Albert C. Kaufmann had been head waiter of the hotel for nearly 45 years when the notice was made.  He reminisced to a Times writer about the notable men he had served.  General Grant had a favorite table overlooking St. Paul’s and had a “weakness for roast beef.”  Chester A. Arthur preferred lamb chops and Grover Cleveland’s favorite was mutton chops.  Like Grant, Garfield always ordered roast beef.

The auction of the hotel's contents was advertised across the facade in 1913 -- photo Library of Congress
On May 29 Vincent Astor received a petition with over 5,000 signatures; a desperate plea from New Yorkers to save the venerable hotel.  Astor was unmoved.

“Despite the petition, however,” said The New York Times, “the old hostelry, bar and restaurant were closed at midnight last night and it was said that it was for the last time.  Every patron was turned out.”

On June 10 the auction of the furnishings began.  Along with the items was the 108-year old Chinese bridal bed, a famous fixture of the house.  Carved of ivory with inlaid wood, it was said to have originally cost $2,500.

Crowds rush by in December 1913 as a piece of American history is destroyed -- photo Library of Congress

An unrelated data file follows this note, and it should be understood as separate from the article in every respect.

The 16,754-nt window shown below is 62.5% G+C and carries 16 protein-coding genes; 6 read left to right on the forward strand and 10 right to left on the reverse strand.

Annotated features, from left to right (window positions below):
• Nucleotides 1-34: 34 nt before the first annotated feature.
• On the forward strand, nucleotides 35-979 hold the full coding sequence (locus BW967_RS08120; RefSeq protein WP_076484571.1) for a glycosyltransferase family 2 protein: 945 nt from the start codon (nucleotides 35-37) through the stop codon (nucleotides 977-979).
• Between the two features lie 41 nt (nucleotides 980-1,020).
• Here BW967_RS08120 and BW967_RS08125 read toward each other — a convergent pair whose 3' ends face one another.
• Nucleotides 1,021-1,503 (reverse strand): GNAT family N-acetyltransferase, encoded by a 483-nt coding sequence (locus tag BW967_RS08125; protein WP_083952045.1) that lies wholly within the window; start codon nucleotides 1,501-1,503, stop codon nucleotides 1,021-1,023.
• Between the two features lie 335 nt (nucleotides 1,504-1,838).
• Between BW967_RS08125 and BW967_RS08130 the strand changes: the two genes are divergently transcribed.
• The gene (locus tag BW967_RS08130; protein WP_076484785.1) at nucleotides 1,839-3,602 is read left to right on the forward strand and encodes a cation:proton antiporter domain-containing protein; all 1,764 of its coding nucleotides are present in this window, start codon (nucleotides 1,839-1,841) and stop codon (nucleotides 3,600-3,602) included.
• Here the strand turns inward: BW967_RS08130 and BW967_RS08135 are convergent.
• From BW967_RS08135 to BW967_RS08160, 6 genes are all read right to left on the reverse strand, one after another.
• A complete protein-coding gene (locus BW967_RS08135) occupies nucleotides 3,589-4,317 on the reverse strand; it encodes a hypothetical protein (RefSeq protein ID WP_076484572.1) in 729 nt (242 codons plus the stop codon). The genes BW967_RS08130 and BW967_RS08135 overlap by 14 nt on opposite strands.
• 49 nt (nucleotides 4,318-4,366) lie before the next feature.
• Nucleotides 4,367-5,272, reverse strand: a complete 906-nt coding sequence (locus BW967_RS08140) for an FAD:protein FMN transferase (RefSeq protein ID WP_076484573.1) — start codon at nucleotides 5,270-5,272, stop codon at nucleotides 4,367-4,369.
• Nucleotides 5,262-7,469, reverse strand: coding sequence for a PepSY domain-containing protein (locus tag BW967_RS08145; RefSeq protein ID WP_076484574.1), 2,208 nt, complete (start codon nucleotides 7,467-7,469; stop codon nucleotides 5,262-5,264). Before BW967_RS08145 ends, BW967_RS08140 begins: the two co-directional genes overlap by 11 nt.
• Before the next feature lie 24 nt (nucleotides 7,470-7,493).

By the end of the year the monumental granite walls of the old Astor House were demolished.    New Outlook regretted the loss saying, “Thus the old Astor House, always a hotel famed for good cooking and cheer, has been something more than a mere hotel.  It has become a historic part of the metropolis; it has also become embodied in the Nation’s history.  Its passing will be regarded with real regret.”

4 comments:

  1. seems like preservaton of venerable historic places in this country has always been on the back burner

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  2. Thanks for this lucid and thorough account of a demolished New York City landmark.

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  3. Really a great informative post..Very glad to know about these old New York hotels..

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  4. I had always read that subway construction (for the BMT Broadway line) doomed the building. Was it possible to save the building during subway construction?